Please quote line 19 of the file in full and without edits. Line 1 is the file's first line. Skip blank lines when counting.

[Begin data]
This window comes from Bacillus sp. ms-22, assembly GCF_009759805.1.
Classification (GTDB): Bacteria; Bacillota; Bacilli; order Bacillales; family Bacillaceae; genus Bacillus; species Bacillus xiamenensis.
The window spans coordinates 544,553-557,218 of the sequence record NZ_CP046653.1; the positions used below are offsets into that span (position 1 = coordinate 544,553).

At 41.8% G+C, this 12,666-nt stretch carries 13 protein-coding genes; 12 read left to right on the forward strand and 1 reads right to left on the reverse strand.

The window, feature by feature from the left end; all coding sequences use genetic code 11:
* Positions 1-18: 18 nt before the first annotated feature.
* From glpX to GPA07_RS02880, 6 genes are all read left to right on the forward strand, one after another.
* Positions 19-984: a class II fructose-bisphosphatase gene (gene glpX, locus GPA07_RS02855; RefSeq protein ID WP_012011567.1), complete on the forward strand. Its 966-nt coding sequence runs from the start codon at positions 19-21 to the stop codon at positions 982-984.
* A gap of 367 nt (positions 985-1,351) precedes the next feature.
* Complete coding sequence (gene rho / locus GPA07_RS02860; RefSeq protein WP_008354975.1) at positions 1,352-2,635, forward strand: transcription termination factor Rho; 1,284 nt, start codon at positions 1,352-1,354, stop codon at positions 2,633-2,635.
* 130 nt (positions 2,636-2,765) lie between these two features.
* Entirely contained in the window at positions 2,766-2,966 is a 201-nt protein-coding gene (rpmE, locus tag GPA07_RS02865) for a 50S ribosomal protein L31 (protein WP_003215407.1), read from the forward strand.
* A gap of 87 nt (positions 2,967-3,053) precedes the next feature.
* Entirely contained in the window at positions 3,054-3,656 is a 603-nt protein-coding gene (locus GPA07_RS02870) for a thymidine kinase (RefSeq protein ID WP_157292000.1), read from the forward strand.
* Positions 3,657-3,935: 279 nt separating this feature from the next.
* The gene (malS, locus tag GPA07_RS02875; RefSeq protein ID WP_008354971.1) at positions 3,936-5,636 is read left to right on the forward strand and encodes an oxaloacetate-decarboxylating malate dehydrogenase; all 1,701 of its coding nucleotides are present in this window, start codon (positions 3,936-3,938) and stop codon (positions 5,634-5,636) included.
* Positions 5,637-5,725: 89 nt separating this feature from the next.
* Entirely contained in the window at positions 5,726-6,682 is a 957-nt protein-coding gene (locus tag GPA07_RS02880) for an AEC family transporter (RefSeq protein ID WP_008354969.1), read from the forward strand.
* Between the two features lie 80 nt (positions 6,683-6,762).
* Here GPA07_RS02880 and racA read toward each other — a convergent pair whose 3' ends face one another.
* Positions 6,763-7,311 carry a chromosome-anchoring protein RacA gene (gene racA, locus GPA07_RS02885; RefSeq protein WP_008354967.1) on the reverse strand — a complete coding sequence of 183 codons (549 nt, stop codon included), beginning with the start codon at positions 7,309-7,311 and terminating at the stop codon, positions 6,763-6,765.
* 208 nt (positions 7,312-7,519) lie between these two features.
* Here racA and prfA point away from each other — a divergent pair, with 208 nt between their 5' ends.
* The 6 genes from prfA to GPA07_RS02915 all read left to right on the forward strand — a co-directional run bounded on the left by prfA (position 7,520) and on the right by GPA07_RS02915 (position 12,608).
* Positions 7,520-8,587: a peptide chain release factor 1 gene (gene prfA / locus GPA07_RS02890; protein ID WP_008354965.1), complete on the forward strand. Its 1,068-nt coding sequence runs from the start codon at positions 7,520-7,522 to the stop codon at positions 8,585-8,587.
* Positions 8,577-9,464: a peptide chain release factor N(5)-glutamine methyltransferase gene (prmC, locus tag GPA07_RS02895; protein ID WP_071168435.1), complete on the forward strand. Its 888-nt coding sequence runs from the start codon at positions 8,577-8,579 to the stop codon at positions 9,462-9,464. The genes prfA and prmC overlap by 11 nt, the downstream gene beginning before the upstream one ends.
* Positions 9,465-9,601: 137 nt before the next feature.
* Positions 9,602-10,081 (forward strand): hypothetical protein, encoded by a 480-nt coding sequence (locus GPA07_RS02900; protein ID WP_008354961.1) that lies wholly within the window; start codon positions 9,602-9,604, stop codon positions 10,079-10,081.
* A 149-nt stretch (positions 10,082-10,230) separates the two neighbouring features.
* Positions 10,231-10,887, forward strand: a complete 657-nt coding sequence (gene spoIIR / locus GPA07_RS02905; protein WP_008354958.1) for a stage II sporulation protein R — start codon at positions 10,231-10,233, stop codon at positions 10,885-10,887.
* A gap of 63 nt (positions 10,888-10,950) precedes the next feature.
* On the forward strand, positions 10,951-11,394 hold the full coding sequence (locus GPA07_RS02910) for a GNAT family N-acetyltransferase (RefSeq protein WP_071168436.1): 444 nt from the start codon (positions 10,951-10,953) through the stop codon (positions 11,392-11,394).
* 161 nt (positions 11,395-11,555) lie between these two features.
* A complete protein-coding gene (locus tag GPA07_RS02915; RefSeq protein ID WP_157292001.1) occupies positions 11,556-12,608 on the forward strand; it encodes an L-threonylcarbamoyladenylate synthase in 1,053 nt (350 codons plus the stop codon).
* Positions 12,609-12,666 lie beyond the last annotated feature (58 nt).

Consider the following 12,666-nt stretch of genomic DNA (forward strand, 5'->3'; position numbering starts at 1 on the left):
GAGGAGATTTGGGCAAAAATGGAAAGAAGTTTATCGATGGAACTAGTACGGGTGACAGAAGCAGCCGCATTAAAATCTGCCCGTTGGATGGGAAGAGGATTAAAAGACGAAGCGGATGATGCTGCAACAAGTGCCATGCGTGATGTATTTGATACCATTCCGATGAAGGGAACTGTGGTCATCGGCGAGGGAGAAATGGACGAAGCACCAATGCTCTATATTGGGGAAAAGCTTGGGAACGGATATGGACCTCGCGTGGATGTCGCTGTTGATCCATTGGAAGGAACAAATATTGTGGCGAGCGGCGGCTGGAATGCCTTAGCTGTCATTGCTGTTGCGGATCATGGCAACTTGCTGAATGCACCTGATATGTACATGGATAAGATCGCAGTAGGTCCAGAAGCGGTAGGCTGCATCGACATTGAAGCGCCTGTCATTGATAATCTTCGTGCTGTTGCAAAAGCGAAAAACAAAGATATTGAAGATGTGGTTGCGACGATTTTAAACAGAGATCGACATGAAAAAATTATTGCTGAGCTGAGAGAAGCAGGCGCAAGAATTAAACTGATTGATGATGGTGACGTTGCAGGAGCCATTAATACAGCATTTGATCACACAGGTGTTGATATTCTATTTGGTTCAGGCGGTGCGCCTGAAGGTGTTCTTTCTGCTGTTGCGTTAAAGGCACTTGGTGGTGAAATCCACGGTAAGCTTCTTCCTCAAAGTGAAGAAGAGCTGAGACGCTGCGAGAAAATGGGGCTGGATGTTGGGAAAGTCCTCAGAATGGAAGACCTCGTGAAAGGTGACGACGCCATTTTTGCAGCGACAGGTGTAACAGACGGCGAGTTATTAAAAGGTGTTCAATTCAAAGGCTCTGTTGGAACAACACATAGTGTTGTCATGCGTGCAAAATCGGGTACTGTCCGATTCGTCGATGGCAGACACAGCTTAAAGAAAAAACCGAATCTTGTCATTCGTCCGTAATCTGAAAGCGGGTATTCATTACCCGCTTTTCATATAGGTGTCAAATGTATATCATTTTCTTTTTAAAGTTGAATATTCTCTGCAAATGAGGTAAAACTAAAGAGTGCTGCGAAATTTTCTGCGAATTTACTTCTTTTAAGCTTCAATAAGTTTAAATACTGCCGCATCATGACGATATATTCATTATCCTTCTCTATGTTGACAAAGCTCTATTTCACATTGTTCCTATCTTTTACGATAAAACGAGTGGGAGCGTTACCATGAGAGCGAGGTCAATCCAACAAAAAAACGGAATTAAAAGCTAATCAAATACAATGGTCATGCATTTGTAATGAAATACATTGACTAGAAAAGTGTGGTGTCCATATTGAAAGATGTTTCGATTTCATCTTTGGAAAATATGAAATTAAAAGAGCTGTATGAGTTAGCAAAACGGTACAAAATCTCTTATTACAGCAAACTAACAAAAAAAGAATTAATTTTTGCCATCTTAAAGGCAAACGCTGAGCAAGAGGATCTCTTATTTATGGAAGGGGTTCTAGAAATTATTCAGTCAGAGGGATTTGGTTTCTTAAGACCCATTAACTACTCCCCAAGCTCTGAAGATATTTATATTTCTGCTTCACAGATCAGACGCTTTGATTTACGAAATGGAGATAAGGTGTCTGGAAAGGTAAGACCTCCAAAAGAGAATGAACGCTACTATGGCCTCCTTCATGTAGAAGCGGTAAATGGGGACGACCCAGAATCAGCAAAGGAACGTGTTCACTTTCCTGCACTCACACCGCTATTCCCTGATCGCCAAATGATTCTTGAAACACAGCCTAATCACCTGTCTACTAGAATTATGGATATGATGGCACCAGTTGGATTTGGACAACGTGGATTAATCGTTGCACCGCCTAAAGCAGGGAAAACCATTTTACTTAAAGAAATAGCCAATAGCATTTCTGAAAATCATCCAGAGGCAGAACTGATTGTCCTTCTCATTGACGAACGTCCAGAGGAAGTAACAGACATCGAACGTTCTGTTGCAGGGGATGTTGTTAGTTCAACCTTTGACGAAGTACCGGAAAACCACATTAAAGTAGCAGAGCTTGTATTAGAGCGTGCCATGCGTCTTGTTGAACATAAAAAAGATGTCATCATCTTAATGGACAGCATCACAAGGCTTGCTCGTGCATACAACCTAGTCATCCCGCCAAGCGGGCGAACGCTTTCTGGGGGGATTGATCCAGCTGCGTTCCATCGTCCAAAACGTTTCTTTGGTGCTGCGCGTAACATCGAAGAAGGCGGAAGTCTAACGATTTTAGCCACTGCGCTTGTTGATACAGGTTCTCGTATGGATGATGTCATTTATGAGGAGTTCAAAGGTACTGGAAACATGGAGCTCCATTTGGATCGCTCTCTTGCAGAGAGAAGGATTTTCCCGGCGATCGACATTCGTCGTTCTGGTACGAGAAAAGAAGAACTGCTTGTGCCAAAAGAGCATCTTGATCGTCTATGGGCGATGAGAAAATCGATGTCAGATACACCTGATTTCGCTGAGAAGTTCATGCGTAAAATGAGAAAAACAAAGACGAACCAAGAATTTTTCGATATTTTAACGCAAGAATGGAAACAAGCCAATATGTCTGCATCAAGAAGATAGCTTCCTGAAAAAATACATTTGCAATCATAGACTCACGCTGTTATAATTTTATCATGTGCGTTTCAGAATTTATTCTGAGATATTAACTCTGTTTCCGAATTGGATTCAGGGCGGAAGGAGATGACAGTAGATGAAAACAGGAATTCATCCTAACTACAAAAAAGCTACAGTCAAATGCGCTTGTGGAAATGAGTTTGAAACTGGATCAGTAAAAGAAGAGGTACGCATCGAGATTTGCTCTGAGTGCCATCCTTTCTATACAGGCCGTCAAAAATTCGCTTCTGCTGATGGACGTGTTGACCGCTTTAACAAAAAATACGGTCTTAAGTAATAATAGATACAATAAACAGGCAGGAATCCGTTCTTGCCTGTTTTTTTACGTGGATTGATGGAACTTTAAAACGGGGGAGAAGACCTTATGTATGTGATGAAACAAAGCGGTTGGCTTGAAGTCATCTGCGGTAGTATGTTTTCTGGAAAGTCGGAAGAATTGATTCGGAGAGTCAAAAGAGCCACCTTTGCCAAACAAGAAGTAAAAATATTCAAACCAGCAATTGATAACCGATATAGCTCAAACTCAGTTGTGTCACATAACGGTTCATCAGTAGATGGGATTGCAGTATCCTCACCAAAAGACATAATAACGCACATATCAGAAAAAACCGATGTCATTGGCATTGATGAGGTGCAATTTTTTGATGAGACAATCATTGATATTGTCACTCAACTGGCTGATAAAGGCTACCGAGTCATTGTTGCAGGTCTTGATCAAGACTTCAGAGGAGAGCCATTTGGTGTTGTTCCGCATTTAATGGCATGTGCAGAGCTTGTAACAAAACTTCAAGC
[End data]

* Between the two features lie 80 nt (positions 6,683-6,762).